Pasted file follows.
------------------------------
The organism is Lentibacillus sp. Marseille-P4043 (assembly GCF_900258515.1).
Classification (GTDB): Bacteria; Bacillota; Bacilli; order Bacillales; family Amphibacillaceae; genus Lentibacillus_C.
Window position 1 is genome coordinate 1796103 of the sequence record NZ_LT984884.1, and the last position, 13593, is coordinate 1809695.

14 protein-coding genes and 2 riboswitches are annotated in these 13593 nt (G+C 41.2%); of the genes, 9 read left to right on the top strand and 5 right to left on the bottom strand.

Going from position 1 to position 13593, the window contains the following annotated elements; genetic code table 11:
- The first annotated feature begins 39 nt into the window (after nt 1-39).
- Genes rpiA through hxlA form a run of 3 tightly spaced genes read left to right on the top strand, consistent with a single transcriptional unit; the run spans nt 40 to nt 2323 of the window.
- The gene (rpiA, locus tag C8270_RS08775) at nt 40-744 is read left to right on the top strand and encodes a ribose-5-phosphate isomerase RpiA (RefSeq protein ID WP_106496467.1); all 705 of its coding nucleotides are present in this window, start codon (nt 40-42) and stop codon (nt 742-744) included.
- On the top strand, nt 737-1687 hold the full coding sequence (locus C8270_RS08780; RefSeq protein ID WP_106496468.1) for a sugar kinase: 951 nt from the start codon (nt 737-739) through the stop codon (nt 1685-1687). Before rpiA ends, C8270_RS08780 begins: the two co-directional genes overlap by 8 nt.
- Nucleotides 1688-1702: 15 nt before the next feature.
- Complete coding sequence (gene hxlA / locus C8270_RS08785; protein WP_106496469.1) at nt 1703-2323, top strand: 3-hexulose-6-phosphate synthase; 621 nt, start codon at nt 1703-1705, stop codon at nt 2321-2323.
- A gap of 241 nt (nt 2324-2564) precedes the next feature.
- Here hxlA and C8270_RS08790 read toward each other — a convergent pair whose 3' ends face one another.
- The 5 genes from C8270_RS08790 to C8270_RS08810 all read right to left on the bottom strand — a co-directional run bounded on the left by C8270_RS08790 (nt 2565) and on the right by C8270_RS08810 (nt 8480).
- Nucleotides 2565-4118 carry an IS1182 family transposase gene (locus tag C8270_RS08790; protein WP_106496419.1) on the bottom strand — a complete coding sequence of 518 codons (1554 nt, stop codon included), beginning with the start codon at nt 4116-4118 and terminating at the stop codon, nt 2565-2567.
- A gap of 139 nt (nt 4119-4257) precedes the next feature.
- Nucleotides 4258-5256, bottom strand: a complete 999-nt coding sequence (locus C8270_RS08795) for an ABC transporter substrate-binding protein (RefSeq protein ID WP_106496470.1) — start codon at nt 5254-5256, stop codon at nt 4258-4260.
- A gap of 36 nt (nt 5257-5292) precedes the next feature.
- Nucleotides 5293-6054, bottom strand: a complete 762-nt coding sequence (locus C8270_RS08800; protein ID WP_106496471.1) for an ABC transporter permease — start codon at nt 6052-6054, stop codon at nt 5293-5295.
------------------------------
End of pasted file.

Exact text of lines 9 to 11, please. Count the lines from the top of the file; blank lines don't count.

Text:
- On the top strand, nt 737-1687 hold the full coding sequence (locus C8270_RS08780; RefSeq protein ID WP_106496468.1) for a sugar kinase: 951 nt from the start codon (nt 737-739) through the stop codon (nt 1685-1687). Before rpiA ends, C8270_RS08780 begins: the two co-directional genes overlap by 8 nt.
- Nucleotides 1688-1702: 15 nt before the next feature.
- Complete coding sequence (gene hxlA / locus C8270_RS08785; protein WP_106496469.1) at nt 1703-2323, top strand: 3-hexulose-6-phosphate synthase; 621 nt, start codon at nt 1703-1705, stop codon at nt 2321-2323.